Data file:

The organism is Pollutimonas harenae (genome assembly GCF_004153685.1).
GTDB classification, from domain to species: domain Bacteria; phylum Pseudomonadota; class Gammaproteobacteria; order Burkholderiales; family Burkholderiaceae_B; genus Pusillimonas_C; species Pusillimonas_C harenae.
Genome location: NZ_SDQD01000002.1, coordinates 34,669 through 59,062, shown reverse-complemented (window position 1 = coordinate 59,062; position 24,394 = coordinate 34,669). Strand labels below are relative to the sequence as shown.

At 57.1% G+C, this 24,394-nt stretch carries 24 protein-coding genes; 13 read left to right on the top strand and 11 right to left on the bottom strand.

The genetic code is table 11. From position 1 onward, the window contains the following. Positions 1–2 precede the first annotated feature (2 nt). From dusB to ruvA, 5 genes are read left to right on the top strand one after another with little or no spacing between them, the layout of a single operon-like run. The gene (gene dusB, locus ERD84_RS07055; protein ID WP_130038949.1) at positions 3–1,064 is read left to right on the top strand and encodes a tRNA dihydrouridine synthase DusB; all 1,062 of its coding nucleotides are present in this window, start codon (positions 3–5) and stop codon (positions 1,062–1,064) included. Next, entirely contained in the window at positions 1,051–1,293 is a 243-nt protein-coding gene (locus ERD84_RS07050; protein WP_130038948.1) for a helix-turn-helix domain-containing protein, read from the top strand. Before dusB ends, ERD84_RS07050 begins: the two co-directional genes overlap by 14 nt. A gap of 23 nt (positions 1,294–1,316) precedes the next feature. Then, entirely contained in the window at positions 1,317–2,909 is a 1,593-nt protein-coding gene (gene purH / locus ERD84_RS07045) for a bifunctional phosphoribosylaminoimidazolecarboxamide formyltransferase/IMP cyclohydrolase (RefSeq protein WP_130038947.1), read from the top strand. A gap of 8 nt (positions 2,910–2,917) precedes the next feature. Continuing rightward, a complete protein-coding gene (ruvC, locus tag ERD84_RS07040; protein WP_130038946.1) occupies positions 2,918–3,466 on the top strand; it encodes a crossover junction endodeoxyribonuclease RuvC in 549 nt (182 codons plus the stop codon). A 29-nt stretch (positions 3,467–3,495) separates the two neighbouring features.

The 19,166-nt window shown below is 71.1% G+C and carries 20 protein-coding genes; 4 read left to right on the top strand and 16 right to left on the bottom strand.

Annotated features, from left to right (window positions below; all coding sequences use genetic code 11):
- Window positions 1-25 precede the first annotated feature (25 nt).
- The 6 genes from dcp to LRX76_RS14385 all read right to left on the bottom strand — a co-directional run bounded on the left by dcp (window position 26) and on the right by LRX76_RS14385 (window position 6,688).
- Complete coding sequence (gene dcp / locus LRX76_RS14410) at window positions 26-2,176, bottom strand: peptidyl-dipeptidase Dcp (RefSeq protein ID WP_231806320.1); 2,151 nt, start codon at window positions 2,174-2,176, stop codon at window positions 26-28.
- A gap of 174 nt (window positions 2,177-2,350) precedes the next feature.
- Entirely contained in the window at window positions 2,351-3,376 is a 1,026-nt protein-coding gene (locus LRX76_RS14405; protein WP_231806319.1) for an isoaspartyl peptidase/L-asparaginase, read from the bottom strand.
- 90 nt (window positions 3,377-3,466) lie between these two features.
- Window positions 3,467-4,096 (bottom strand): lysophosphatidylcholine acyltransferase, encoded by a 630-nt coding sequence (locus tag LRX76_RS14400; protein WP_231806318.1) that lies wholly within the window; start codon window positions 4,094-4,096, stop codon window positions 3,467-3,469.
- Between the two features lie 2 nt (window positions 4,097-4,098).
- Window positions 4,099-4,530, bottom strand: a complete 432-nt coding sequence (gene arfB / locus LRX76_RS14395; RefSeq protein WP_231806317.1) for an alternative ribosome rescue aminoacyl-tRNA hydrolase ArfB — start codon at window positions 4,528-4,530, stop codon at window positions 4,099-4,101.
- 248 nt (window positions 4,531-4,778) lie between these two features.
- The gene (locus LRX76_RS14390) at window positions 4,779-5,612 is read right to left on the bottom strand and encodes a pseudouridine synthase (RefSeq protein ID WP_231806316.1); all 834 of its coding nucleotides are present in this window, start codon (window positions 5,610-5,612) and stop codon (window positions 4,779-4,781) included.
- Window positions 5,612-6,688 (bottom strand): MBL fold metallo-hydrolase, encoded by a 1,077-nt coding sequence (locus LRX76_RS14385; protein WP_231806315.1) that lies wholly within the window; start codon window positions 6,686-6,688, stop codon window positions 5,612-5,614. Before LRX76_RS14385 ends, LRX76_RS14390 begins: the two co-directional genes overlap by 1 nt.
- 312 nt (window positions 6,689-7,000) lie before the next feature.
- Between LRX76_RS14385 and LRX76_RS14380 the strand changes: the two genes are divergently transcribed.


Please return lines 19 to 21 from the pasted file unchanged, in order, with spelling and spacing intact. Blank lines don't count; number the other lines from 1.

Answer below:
- Window positions 5,612-6,688 (bottom strand): MBL fold metallo-hydrolase, encoded by a 1,077-nt coding sequence (locus LRX76_RS14385; protein WP_231806315.1) that lies wholly within the window; start codon window positions 6,686-6,688, stop codon window positions 5,612-5,614. Before LRX76_RS14385 ends, LRX76_RS14390 begins: the two co-directional genes overlap by 1 nt.
- 312 nt (window positions 6,689-7,000) lie before the next feature.
- Between LRX76_RS14385 and LRX76_RS14380 the strand changes: the two genes are divergently transcribed.